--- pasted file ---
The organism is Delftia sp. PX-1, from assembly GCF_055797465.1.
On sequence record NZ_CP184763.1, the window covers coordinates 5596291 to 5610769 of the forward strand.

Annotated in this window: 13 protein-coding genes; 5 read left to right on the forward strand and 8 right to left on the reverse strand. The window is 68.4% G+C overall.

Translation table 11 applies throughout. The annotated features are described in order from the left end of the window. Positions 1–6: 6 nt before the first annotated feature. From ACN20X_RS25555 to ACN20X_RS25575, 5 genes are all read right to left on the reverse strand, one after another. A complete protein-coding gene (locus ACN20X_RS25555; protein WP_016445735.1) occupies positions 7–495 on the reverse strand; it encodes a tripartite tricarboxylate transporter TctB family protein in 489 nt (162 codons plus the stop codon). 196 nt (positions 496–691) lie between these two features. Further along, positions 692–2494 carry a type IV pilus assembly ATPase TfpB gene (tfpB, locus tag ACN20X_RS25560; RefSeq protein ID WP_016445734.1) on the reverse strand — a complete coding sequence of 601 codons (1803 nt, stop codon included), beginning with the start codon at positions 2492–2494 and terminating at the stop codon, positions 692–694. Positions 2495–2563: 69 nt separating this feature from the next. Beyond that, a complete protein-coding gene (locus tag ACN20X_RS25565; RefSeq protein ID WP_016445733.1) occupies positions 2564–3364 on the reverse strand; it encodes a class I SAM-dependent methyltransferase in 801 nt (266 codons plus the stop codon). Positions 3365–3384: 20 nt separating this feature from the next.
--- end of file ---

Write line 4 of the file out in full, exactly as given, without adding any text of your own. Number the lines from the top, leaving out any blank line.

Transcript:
Translation table 11 applies throughout. The annotated features are described in order from the left end of the window. Positions 1–6: 6 nt before the first annotated feature. From ACN20X_RS25555 to ACN20X_RS25575, 5 genes are all read right to left on the reverse strand, one after another. A complete protein-coding gene (locus ACN20X_RS25555; protein WP_016445735.1) occupies positions 7–495 on the reverse strand; it encodes a tripartite tricarboxylate transporter TctB family protein in 489 nt (162 codons plus the stop codon). 196 nt (positions 496–691) lie between these two features. Further along, positions 692–2494 carry a type IV pilus assembly ATPase TfpB gene (tfpB, locus tag ACN20X_RS25560; RefSeq protein ID WP_016445734.1) on the reverse strand — a complete coding sequence of 601 codons (1803 nt, stop codon included), beginning with the start codon at positions 2492–2494 and terminating at the stop codon, positions 692–694. Positions 2495–2563: 69 nt separating this feature from the next. Beyond that, a complete protein-coding gene (locus tag ACN20X_RS25565; RefSeq protein ID WP_016445733.1) occupies positions 2564–3364 on the reverse strand; it encodes a class I SAM-dependent methyltransferase in 801 nt (266 codons plus the stop codon). Positions 3365–3384: 20 nt separating this feature from the next.